Eyes During Lockdown - Part 1

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Eyes during lockdown – Part 1

Coronavirus lockdown has us isolating in our homes. Hours we usually spend in cars, shopping malls or with friends are now spent indoors-  in front of our television, computers and smartphones. 

Children, too, are spending far more time in front of screens now. Classrooms have been replaced by online learning. Time on the playground is now spent playing video games and watching videos.C:\Users\lenovo\Desktop\Covid times\tv-binge-watching_799x532.jpg

The earlier limited screen time we allowed ourselves and our children is soon turning into binge-watching. Checking out a quick YouTube video with your morning coffee can lead to another video and then another. Before you know it, the sun is setting and you’ve hardly left the couch. With no motivation to get up early in the morning, the single episode you watched earlier extends into watching the entire season. 

While the access to digital technology helps to keep you distracted from the gloom of the lockdown, it does take its toll on your vision. 

When I teach a class, I ask my fresher optometry students, what is Vision? The answer I almost always get is, “Vision is the ability to see”. They spend the next four years understanding what Vision is.

So let us briefly understand what exactly is healthy vision.

Vision is not just seeing but the process of deriving meaning from what we see. 

http://www.chemistry.wustl.edu/~edudev/LabTutorials/Vision/images/image.jpgVision starts with moving your eyes towards the object of interest such that both the eyes are aligned with each other in the direction of the object, focusing your eyes to make that object clear, processing and interpreting the image captured by the eyes at the brain level so as to understand what you are seeing. When we read or watch objects in motion or switch our focus from one object to another, the eyes readjust themselves to realign with the new target. These complex actions are controlled by not just the optics of the eyes but by its neural stimulation and the muscles which help focus and move the eyes in different directions.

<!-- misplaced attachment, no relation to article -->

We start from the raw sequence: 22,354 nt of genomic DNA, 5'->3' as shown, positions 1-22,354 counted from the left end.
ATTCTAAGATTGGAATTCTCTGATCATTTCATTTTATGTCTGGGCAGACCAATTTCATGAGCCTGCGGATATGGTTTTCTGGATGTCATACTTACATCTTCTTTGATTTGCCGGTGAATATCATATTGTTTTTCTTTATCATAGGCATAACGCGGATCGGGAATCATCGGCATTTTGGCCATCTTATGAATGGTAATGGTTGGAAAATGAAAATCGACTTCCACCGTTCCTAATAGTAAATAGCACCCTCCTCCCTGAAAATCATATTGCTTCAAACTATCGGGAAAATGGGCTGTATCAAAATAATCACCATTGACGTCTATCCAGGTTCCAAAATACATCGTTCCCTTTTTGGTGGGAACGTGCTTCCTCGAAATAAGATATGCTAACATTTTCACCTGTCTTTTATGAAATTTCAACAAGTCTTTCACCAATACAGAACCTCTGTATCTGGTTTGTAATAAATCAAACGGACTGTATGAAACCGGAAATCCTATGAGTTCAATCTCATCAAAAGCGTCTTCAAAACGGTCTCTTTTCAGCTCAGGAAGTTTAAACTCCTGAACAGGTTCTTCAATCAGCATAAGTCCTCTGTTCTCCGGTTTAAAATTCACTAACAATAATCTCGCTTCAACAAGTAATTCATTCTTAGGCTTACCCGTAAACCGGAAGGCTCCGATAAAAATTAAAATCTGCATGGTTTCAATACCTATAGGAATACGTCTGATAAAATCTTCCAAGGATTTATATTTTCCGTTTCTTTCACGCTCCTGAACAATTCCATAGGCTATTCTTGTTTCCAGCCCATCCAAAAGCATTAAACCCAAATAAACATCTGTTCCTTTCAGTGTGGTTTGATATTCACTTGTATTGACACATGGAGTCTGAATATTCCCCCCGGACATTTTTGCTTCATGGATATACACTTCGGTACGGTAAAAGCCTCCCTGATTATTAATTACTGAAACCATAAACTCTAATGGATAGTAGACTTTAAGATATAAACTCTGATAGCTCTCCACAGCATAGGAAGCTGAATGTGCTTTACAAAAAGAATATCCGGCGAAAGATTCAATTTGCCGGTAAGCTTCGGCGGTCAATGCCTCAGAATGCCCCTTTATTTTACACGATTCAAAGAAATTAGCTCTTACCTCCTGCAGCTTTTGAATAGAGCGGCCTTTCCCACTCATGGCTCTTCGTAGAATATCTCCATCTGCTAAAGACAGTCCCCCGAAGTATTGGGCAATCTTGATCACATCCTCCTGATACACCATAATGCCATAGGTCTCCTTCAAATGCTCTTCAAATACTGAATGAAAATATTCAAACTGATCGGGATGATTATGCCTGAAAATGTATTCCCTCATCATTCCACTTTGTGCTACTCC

This lockdown gave me the opportunity to reconnect with my fellow optometrists and ophthalmologist friends and compare our clinical experiences over the past few years. 

A study done by my colleague in 2017 in rural and urban Tamil Nadu showed almost 31% of school going students between the ages of 7 to 17yrs have issues focusing. These numbers are similar or greater across the globe as observed in various studies.  

C:\Users\lenovo\Desktop\Covid times\kids-on-laptops-tablets-smartphones-from-an-early-age-leads-to-eye-problems-and-worsen-vision.pngIn adults, every second computer user I see has some form of binocular vision dysfunction. Data shows almost 56.2% of ocular symptoms like headache, fatigue, burning sensation, intermittent blurring, double vision, loss of focus, inability to concentrate, dry eyes, etc. are related to binocular vision dysfunction. And I fear, this lockdown is going to further push these numbers upward. 

While conventioC:\Users\lenovo\Desktop\Covid times\unnamed.jpgnally, checking visual acuity (reading from the black and white alphabet chart) was considered sufficient, the digital era will require further testing to be done, not just of visual acuity but also of visual efficiency.

We at Paranjpe Vision Care are using our Lockdown time proficiently to upgrade our understanding of the visual demands of the future and to combat the lockdown related visual dysfunction. We are in the process of inculcating advanced tests to our regular eye checkup list.

This will help us in the early detection of binocular vision anomalies, enabling us to nip them in the bud. 

I shall soon post the second part covering a list of what all you can do to protect your vision from the ill effects of digital exposure during the current lockdown. 

Mithali Paranjape +919890147825


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